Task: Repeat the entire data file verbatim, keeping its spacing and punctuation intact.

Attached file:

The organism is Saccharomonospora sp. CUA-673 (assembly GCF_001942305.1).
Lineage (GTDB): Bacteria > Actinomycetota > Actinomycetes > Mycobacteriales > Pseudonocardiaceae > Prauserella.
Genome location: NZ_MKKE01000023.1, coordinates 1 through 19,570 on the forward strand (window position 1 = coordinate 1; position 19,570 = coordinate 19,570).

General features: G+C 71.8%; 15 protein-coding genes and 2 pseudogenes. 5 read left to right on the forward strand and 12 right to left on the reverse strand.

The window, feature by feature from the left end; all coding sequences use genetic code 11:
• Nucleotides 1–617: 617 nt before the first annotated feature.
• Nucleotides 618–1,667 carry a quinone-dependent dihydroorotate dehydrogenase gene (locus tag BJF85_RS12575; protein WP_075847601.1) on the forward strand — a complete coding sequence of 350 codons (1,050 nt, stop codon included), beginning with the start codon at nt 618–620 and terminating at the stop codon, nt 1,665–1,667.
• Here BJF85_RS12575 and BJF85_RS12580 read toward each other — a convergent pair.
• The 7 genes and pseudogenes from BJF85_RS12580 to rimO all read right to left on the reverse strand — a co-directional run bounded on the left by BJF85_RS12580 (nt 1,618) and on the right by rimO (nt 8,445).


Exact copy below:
The organism is Saccharomonospora sp. CUA-673 (assembly GCF_001942305.1).
Lineage (GTDB): Bacteria > Actinomycetota > Actinomycetes > Mycobacteriales > Pseudonocardiaceae > Prauserella.
Genome location: NZ_MKKE01000023.1, coordinates 1 through 19,570 on the forward strand (window position 1 = coordinate 1; position 19,570 = coordinate 19,570).

General features: G+C 71.8%; 15 protein-coding genes and 2 pseudogenes. 5 read left to right on the forward strand and 12 right to left on the reverse strand.

The window, feature by feature from the left end; all coding sequences use genetic code 11:
• Nucleotides 1–617: 617 nt before the first annotated feature.
• Nucleotides 618–1,667 carry a quinone-dependent dihydroorotate dehydrogenase gene (locus tag BJF85_RS12575; protein WP_075847601.1) on the forward strand — a complete coding sequence of 350 codons (1,050 nt, stop codon included), beginning with the start codon at nt 618–620 and terminating at the stop codon, nt 1,665–1,667.
• Here BJF85_RS12575 and BJF85_RS12580 read toward each other — a convergent pair.
• The 7 genes and pseudogenes from BJF85_RS12580 to rimO all read right to left on the reverse strand — a co-directional run bounded on the left by BJF85_RS12580 (nt 1,618) and on the right by rimO (nt 8,445).